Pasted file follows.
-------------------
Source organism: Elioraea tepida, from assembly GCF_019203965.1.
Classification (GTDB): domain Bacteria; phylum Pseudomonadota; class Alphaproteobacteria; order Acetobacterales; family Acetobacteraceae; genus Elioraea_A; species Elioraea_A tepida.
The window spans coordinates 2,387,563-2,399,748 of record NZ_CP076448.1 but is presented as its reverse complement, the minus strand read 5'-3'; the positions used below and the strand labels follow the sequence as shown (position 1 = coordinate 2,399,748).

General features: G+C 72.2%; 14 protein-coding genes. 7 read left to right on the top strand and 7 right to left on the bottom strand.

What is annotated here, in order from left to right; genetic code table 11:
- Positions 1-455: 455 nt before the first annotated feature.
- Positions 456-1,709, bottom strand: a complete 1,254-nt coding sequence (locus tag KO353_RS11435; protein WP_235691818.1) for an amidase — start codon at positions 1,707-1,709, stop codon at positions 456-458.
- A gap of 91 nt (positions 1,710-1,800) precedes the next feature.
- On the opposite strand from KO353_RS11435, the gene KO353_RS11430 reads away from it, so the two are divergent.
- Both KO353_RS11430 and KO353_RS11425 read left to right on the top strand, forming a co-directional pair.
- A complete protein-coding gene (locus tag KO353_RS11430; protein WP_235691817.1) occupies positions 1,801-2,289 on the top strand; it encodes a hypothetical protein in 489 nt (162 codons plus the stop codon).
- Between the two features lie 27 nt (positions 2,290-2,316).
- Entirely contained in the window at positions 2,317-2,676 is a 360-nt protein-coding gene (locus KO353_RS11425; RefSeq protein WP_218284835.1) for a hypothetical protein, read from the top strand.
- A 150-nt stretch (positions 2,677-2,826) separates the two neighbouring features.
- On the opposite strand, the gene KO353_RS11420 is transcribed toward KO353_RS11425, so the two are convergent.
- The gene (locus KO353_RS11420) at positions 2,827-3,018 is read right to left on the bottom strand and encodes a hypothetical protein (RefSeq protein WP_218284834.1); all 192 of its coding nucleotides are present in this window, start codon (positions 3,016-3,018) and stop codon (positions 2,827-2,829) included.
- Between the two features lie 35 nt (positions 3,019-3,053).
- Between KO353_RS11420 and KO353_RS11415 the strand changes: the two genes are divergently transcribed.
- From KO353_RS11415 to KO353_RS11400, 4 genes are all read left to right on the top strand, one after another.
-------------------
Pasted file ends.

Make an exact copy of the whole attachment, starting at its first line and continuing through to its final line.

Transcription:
Source organism: Elioraea tepida, from assembly GCF_019203965.1.
Classification (GTDB): domain Bacteria; phylum Pseudomonadota; class Alphaproteobacteria; order Acetobacterales; family Acetobacteraceae; genus Elioraea_A; species Elioraea_A tepida.
The window spans coordinates 2,387,563-2,399,748 of record NZ_CP076448.1 but is presented as its reverse complement, the minus strand read 5'-3'; the positions used below and the strand labels follow the sequence as shown (position 1 = coordinate 2,399,748).

General features: G+C 72.2%; 14 protein-coding genes. 7 read left to right on the top strand and 7 right to left on the bottom strand.

What is annotated here, in order from left to right; genetic code table 11:
- Positions 1-455: 455 nt before the first annotated feature.
- Positions 456-1,709, bottom strand: a complete 1,254-nt coding sequence (locus tag KO353_RS11435; protein WP_235691818.1) for an amidase — start codon at positions 1,707-1,709, stop codon at positions 456-458.
- A gap of 91 nt (positions 1,710-1,800) precedes the next feature.
- On the opposite strand from KO353_RS11435, the gene KO353_RS11430 reads away from it, so the two are divergent.
- Both KO353_RS11430 and KO353_RS11425 read left to right on the top strand, forming a co-directional pair.
- A complete protein-coding gene (locus tag KO353_RS11430; protein WP_235691817.1) occupies positions 1,801-2,289 on the top strand; it encodes a hypothetical protein in 489 nt (162 codons plus the stop codon).
- Between the two features lie 27 nt (positions 2,290-2,316).
- Entirely contained in the window at positions 2,317-2,676 is a 360-nt protein-coding gene (locus KO353_RS11425; RefSeq protein WP_218284835.1) for a hypothetical protein, read from the top strand.
- A 150-nt stretch (positions 2,677-2,826) separates the two neighbouring features.
- On the opposite strand, the gene KO353_RS11420 is transcribed toward KO353_RS11425, so the two are convergent.
- The gene (locus KO353_RS11420) at positions 2,827-3,018 is read right to left on the bottom strand and encodes a hypothetical protein (RefSeq protein WP_218284834.1); all 192 of its coding nucleotides are present in this window, start codon (positions 3,016-3,018) and stop codon (positions 2,827-2,829) included.
- Between the two features lie 35 nt (positions 3,019-3,053).
- Between KO353_RS11420 and KO353_RS11415 the strand changes: the two genes are divergently transcribed.
- From KO353_RS11415 to KO353_RS11400, 4 genes are all read left to right on the top strand, one after another.